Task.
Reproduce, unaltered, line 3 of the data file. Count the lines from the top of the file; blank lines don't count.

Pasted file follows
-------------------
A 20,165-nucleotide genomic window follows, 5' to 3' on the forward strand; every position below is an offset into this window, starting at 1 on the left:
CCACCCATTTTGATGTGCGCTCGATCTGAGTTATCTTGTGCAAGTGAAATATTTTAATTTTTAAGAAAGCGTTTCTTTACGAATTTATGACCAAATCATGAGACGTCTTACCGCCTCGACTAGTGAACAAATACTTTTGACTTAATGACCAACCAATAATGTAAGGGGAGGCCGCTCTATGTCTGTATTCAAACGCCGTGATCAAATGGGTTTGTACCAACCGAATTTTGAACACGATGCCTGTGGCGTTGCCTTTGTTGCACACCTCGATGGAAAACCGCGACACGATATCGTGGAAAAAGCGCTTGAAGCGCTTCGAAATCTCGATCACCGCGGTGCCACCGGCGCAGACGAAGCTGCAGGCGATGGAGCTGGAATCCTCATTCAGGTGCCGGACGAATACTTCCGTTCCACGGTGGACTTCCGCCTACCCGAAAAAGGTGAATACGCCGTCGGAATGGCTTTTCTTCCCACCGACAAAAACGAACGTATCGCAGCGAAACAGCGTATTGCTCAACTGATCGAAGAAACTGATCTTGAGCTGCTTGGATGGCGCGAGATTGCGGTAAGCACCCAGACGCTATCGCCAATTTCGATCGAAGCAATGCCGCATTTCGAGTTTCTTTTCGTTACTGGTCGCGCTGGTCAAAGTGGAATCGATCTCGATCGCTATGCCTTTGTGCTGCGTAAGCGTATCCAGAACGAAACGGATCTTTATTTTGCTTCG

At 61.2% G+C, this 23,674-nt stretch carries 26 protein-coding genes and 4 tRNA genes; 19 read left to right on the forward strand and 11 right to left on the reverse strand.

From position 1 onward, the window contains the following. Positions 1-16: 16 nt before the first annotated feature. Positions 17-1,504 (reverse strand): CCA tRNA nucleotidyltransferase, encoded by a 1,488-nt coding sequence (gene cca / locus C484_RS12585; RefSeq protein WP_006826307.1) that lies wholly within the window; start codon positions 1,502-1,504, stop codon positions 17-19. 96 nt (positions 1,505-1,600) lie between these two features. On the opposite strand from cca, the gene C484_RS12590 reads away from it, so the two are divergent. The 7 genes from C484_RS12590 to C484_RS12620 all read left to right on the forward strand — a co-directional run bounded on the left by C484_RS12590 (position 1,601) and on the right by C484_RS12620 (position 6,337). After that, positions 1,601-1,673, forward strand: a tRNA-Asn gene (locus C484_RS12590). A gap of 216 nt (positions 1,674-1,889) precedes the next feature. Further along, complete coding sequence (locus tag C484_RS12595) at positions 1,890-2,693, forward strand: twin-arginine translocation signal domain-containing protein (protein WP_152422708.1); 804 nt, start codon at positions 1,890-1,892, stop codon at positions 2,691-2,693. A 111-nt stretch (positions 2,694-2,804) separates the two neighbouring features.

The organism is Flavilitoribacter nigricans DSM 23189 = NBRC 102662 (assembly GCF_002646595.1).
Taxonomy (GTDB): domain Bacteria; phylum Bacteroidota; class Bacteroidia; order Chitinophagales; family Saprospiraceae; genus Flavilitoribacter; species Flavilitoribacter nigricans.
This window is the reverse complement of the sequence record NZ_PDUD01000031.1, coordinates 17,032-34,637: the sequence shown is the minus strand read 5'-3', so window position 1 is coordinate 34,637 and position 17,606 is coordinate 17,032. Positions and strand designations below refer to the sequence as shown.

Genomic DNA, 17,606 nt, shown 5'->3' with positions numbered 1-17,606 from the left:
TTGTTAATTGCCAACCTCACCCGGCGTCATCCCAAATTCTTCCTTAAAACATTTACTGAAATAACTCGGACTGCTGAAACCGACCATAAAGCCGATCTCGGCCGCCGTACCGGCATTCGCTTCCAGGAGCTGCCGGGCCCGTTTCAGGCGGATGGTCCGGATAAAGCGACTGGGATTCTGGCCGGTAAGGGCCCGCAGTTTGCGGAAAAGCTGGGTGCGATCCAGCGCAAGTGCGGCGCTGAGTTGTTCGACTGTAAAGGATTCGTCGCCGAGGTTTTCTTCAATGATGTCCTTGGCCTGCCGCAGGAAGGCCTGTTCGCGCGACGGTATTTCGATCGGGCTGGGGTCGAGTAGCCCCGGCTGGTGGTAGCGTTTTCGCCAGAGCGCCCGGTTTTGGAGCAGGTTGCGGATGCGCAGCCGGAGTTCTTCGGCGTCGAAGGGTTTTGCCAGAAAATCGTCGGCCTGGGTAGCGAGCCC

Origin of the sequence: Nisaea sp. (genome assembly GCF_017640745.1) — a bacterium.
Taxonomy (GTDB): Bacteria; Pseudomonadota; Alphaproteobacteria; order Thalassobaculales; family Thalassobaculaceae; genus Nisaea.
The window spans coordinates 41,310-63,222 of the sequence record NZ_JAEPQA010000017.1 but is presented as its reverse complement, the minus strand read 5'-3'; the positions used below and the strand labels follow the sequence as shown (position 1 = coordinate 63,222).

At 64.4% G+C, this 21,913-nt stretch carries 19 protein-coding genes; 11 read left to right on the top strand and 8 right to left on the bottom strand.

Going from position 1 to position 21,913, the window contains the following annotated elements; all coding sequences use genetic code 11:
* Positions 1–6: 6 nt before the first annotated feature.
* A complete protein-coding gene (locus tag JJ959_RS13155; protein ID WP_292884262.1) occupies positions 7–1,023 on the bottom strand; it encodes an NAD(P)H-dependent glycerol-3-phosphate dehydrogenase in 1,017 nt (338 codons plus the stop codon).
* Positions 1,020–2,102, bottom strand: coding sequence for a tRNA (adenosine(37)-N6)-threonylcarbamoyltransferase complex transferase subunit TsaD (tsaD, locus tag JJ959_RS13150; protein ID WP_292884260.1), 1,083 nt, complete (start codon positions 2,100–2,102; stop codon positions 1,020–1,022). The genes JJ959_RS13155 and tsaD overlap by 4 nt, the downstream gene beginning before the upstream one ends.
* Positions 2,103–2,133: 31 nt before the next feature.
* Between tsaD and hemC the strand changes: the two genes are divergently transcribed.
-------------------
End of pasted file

At 61.2% G+C, this 23,674-nt stretch carries 26 protein-coding genes and 4 tRNA genes; 19 read left to right on the forward strand and 11 right to left on the reverse strand.